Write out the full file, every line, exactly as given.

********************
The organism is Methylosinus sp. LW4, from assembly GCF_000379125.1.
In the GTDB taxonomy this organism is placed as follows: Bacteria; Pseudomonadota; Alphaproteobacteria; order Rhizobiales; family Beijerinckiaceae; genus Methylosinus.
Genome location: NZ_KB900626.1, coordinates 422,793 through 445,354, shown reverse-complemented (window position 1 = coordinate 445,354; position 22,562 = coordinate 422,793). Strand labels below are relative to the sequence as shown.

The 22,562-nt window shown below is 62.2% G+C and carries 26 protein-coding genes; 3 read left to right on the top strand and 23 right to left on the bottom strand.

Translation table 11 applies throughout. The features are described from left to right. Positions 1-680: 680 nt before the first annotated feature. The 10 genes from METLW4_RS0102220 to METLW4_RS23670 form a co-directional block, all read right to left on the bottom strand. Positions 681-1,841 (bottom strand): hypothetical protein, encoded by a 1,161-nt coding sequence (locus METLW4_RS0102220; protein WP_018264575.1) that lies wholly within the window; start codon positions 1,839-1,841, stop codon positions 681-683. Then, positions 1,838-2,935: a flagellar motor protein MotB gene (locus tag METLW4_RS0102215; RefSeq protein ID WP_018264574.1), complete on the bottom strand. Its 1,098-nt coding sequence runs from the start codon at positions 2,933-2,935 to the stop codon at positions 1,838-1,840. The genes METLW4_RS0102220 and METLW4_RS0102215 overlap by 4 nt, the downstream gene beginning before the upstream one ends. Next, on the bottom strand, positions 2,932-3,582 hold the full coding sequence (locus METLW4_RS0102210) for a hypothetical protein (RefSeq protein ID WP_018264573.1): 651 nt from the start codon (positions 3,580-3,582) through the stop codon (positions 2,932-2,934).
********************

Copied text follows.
The organism is Methylosinus sp. LW4, from assembly GCF_000379125.1.
In the GTDB taxonomy this organism is placed as follows: Bacteria; Pseudomonadota; Alphaproteobacteria; order Rhizobiales; family Beijerinckiaceae; genus Methylosinus.
Genome location: NZ_KB900626.1, coordinates 422,793 through 445,354, shown reverse-complemented (window position 1 = coordinate 445,354; position 22,562 = coordinate 422,793). Strand labels below are relative to the sequence as shown.

The 22,562-nt window shown below is 62.2% G+C and carries 26 protein-coding genes; 3 read left to right on the top strand and 23 right to left on the bottom strand.

Translation table 11 applies throughout. The features are described from left to right. Positions 1-680: 680 nt before the first annotated feature. The 10 genes from METLW4_RS0102220 to METLW4_RS23670 form a co-directional block, all read right to left on the bottom strand. Positions 681-1,841 (bottom strand): hypothetical protein, encoded by a 1,161-nt coding sequence (locus METLW4_RS0102220; protein WP_018264575.1) that lies wholly within the window; start codon positions 1,839-1,841, stop codon positions 681-683. Then, positions 1,838-2,935: a flagellar motor protein MotB gene (locus tag METLW4_RS0102215; RefSeq protein ID WP_018264574.1), complete on the bottom strand. Its 1,098-nt coding sequence runs from the start codon at positions 2,933-2,935 to the stop codon at positions 1,838-1,840. The genes METLW4_RS0102220 and METLW4_RS0102215 overlap by 4 nt, the downstream gene beginning before the upstream one ends. Next, on the bottom strand, positions 2,932-3,582 hold the full coding sequence (locus METLW4_RS0102210) for a hypothetical protein (RefSeq protein ID WP_018264573.1): 651 nt from the start codon (positions 3,580-3,582) through the stop codon (positions 2,932-2,934).